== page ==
After the Champions League and before the Nations League, here is the Champions Cup

France are officially world champions until next December and the World Cup in Qatar, but a new intercontinental champion will be able to challenge them for that title at Wembley on Wednesday night. Italy, winners of the European Championship, meets Argentina, holders of the Copa America, in the name of the Conmebol-UEFA Champions Cup.

This “Finalissima”, official nickname, is modeled after the former Artemio Franchi Cup, which only had two editions when the football business was still in its infancy. In 1985, Michel Platini’s France defeated Enzo Francescoli’s Uruguay (2-0) at the Parc des Princes; In 1993, Argentina’s Diego Maradona and Gabriel Batistuta defeated Denmark’s Brian Laudrup and Peter Schmeichel on penalties in the seaside resort of Mar del Plata (1-1, 5-4 on penalties).

The Artemio Franchi trophy then disappeared, mourned by no one. In 1989 (Brazil beat the Netherlands), 1998 (Germany beat Brazil) and 2013 (Spain beat Uruguay) the defending champions of two dominant but unofficial continents met.

The buried Confederations Cup

The Conmebol-UEFA Champions Cup will have the value that players and spectators will see in it, but it is an official trophy that “represents the culmination of the long-standing partnership that exists between UEFA and Conmebol [la confédération sud-américaine], and will serve as a catalyst for the global development of football, uniting countries, continents and cultures. The two confederations have signed three editions through 2028.

This initiative seems to finally bury the Confederations Cup, organized by FIFA from 1997 to 2017. There were eight editions attended by the champions of the six international federations, the organizing country and the world champion. FIFA took over the King Fahd Cup, organized in Saudi Arabia in 1992 and 1995, and offered the host country of the World Cup the opportunity for a dress rehearsal a year before the event.

The short-lived success of the Mundialito

None of these formats had the impact of the mundialito (the small world championship), which took place between December 30, 1980 and January 10, 1981 in Uruguay. While Uruguay is governed by a military junta and is trying to restore its image like Argentina, organizer of the Mundial two and a half years earlier, FIFA decides to organize a tournament that brings together the six winning countries (Uruguay, Italy, Brazil, England , FRG and Argentina) to celebrate the fiftieth anniversary of the first World Cup, held in Montevideo in 1930.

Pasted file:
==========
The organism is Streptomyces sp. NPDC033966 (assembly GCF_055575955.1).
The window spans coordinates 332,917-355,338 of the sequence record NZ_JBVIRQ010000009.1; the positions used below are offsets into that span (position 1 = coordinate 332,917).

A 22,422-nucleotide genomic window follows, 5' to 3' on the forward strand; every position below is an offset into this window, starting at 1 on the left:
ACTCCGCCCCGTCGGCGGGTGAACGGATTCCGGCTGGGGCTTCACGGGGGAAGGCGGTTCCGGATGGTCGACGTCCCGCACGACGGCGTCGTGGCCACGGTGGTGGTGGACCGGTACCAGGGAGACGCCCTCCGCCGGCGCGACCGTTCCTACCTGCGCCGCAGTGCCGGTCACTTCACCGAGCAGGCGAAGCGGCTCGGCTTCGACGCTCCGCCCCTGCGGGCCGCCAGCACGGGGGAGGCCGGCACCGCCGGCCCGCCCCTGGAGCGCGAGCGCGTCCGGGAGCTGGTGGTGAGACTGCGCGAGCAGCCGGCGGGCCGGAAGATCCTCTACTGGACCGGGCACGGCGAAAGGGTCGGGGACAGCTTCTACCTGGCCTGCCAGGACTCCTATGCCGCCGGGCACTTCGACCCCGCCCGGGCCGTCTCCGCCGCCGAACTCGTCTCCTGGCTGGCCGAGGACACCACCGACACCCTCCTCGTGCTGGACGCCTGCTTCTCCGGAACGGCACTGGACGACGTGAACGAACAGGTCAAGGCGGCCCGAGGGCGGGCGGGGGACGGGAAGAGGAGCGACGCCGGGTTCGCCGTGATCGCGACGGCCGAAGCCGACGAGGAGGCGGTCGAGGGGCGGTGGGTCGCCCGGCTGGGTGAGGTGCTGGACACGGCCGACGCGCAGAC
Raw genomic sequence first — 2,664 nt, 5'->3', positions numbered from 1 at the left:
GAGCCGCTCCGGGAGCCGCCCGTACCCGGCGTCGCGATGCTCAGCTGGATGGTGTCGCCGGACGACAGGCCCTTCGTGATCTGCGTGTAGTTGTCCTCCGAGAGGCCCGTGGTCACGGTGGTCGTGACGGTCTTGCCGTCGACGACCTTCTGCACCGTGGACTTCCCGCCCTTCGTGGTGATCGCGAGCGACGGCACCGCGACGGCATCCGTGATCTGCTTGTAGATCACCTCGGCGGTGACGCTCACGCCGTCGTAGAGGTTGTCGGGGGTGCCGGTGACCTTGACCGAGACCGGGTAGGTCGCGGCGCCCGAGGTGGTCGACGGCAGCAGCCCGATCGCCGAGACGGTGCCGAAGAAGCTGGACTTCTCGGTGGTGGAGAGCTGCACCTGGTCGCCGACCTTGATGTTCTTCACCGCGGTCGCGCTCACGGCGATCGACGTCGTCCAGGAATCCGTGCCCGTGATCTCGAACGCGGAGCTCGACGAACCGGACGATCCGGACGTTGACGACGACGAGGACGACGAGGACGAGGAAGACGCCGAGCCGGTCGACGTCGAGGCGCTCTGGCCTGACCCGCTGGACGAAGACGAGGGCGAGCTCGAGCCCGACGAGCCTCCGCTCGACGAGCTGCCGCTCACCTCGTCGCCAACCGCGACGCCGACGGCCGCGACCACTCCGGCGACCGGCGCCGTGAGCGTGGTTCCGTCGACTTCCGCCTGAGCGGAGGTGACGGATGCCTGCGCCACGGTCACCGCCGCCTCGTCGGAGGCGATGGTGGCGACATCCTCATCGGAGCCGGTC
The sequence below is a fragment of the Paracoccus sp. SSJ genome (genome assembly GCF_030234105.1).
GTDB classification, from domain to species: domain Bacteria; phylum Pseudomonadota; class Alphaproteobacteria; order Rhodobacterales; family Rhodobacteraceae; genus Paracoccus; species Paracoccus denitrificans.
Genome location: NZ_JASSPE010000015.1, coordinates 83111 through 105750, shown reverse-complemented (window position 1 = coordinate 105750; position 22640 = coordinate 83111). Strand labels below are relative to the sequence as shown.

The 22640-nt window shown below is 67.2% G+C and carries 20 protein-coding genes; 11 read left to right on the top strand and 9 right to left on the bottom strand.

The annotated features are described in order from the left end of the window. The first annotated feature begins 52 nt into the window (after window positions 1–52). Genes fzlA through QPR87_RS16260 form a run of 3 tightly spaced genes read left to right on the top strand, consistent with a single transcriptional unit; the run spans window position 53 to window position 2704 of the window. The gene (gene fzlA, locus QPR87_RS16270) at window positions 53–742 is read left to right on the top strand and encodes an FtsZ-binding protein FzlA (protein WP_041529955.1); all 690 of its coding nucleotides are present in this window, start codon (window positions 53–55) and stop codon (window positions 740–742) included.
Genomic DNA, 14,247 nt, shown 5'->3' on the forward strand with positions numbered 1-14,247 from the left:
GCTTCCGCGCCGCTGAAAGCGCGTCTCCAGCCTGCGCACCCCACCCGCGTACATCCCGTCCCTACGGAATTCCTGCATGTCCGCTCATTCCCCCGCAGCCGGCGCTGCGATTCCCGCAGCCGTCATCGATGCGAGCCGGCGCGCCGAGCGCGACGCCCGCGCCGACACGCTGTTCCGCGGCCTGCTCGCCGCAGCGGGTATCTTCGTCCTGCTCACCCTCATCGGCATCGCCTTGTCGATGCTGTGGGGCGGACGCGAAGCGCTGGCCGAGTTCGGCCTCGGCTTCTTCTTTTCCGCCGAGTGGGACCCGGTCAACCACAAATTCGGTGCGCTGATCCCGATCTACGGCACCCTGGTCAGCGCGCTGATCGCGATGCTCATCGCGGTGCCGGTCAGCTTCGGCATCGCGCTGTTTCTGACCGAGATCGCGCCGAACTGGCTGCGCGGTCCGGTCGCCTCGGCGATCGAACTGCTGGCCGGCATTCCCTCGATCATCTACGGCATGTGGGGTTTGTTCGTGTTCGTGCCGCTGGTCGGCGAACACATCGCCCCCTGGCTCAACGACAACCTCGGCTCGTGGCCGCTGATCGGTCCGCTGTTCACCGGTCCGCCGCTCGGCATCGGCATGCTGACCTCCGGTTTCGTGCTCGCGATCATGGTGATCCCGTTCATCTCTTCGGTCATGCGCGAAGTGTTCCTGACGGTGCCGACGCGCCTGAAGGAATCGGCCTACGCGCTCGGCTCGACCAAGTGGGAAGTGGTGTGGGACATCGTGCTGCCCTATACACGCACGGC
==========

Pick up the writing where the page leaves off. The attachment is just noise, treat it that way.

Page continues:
Only England are missing, whose championship does not enjoy a winter break, and are replaced by the Netherlands, unlucky finalists of the last two editions. In a repeat of the 1950 World Cup, Uruguay defeated Brazil 2-1 in the final. The host country declares itself the ‘world champion of world champions’, but FIFA will retrospectively decide to downgrade this mundialito – aka the Copa de Oro de campeones mundiales (World Champions Gold Cup) – in a friendly tournament, with no real justification.

To read again: The Club World Cup, a three-step waltz

FIFA is now transferring its ambitions to the clubs. Since 2005, after an attempt in Brazil in 2000, they have organized a Club World Cup modeled on the Confederations Cup. The tournament replaced the old Intercontinental Cup, which was created in 1960 and in which the European champions and South America took part. The winners of the Champions League or equivalent competitions from all six confederations compete against each other.

The competition will soon be expanded to 24 participants. The first edition was supposed to take place a year ago but was postponed due to a health crisis. Scheduled to be held in China in 2023, it will bring together teams from six continents to reach fans around the world and continue to break new ground.

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